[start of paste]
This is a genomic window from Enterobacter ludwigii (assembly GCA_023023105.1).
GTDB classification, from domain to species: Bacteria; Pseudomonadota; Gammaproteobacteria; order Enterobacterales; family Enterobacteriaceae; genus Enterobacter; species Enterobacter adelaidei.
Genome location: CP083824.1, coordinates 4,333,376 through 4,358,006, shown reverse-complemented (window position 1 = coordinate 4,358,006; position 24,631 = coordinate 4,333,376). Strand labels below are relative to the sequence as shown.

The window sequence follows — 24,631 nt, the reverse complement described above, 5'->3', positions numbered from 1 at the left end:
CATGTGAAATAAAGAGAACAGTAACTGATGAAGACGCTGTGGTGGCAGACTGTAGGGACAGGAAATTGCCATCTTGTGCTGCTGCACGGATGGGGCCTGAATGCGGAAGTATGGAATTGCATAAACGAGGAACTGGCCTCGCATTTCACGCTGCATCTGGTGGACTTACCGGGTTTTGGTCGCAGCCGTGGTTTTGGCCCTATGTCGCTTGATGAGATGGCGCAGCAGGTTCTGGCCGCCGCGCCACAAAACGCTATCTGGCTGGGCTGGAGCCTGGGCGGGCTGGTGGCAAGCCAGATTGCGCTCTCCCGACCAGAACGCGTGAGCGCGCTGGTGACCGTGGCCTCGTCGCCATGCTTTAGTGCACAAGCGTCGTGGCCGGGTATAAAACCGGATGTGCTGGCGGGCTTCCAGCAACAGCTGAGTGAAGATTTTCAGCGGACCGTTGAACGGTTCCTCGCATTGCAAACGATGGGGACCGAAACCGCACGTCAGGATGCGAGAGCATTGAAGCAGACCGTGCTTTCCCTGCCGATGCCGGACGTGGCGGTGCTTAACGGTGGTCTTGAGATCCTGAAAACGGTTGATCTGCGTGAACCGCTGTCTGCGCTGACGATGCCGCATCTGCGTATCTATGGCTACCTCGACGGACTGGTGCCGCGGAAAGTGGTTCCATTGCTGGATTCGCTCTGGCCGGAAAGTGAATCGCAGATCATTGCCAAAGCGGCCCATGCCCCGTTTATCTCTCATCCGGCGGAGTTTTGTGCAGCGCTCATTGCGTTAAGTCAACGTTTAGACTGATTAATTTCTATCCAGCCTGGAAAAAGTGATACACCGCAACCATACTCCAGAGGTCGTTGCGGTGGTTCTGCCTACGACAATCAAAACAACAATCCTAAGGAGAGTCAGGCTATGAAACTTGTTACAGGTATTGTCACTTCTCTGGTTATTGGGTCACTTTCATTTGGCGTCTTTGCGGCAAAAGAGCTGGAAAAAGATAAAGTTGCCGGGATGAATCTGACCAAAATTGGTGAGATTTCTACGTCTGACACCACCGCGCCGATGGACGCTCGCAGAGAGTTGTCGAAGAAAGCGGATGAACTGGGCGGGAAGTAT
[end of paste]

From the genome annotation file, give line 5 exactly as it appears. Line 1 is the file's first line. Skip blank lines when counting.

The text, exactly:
CATGTGAAATAAAGAGAACAGTAACTGATGAAGACGCTGTGGTGGCAGACTGTAGGGACAGGAAATTGCCATCTTGTGCTGCTGCACGGATGGGGCCTGAATGCGGAAGTATGGAATTGCATAAACGAGGAACTGGCCTCGCATTTCACGCTGCATCTGGTGGACTTACCGGGTTTTGGTCGCAGCCGTGGTTTTGGCCCTATGTCGCTTGATGAGATGGCGCAGCAGGTTCTGGCCGCCGCGCCACAAAACGCTATCTGGCTGGGCTGGAGCCTGGGCGGGCTGGTGGCAAGCCAGATTGCGCTCTCCCGACCAGAACGCGTGAGCGCGCTGGTGACCGTGGCCTCGTCGCCATGCTTTAGTGCACAAGCGTCGTGGCCGGGTATAAAACCGGATGTGCTGGCGGGCTTCCAGCAACAGCTGAGTGAAGATTTTCAGCGGACCGTTGAACGGTTCCTCGCATTGCAAACGATGGGGACCGAAACCGCACGTCAGGATGCGAGAGCATTGAAGCAGACCGTGCTTTCCCTGCCGATGCCGGACGTGGCGGTGCTTAACGGTGGTCTTGAGATCCTGAAAACGGTTGATCTGCGTGAACCGCTGTCTGCGCTGACGATGCCGCATCTGCGTATCTATGGCTACCTCGACGGACTGGTGCCGCGGAAAGTGGTTCCATTGCTGGATTCGCTCTGGCCGGAAAGTGAATCGCAGATCATTGCCAAAGCGGCCCATGCCCCGTTTATCTCTCATCCGGCGGAGTTTTGTGCAGCGCTCATTGCGTTAAGTCAACGTTTAGACTGATTAATTTCTATCCAGCCTGGAAAAAGTGATACACCGCAACCATACTCCAGAGGTCGTTGCGGTGGTTCTGCCTACGACAATCAAAACAACAATCCTAAGGAGAGTCAGGCTATGAAACTTGTTACAGGTATTGTCACTTCTCTGGTTATTGGGTCACTTTCATTTGGCGTCTTTGCGGCAAAAGAGCTGGAAAAAGATAAAGTTGCCGGGATGAATCTGACCAAAATTGGTGAGATTTCTACGTCTGACACCACCGCGCCGATGGACGCTCGCAGAGAGTTGTCGAAGAAAGCGGATGAACTGGGCGGGAAGTAT